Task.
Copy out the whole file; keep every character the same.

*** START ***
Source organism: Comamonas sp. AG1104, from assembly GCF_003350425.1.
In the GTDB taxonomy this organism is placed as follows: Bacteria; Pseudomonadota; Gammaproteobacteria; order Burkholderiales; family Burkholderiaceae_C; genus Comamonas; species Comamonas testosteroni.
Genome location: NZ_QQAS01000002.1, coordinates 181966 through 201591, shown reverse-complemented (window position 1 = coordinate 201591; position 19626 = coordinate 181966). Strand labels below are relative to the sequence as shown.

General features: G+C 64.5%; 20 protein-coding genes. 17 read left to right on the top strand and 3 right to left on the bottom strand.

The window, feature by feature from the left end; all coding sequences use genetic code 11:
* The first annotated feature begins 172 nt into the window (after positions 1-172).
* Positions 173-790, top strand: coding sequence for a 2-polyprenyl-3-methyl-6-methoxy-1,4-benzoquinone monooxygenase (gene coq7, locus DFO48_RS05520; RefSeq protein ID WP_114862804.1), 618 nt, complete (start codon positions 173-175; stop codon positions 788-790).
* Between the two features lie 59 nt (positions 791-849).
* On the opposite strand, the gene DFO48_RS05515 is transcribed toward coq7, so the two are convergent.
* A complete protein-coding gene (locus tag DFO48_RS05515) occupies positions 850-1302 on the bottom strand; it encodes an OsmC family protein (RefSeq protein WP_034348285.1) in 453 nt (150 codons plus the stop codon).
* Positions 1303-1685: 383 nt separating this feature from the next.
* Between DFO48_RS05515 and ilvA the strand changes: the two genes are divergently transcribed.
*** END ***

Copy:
Source organism: Comamonas sp. AG1104, from assembly GCF_003350425.1.
In the GTDB taxonomy this organism is placed as follows: Bacteria; Pseudomonadota; Gammaproteobacteria; order Burkholderiales; family Burkholderiaceae_C; genus Comamonas; species Comamonas testosteroni.
Genome location: NZ_QQAS01000002.1, coordinates 181966 through 201591, shown reverse-complemented (window position 1 = coordinate 201591; position 19626 = coordinate 181966). Strand labels below are relative to the sequence as shown.

General features: G+C 64.5%; 20 protein-coding genes. 17 read left to right on the top strand and 3 right to left on the bottom strand.

The window, feature by feature from the left end; all coding sequences use genetic code 11:
* The first annotated feature begins 172 nt into the window (after positions 1-172).
* Positions 173-790, top strand: coding sequence for a 2-polyprenyl-3-methyl-6-methoxy-1,4-benzoquinone monooxygenase (gene coq7, locus DFO48_RS05520; RefSeq protein ID WP_114862804.1), 618 nt, complete (start codon positions 173-175; stop codon positions 788-790).
* Between the two features lie 59 nt (positions 791-849).
* On the opposite strand, the gene DFO48_RS05515 is transcribed toward coq7, so the two are convergent.
* A complete protein-coding gene (locus tag DFO48_RS05515) occupies positions 850-1302 on the bottom strand; it encodes an OsmC family protein (RefSeq protein WP_034348285.1) in 453 nt (150 codons plus the stop codon).
* Positions 1303-1685: 383 nt separating this feature from the next.
* Between DFO48_RS05515 and ilvA the strand changes: the two genes are divergently transcribed.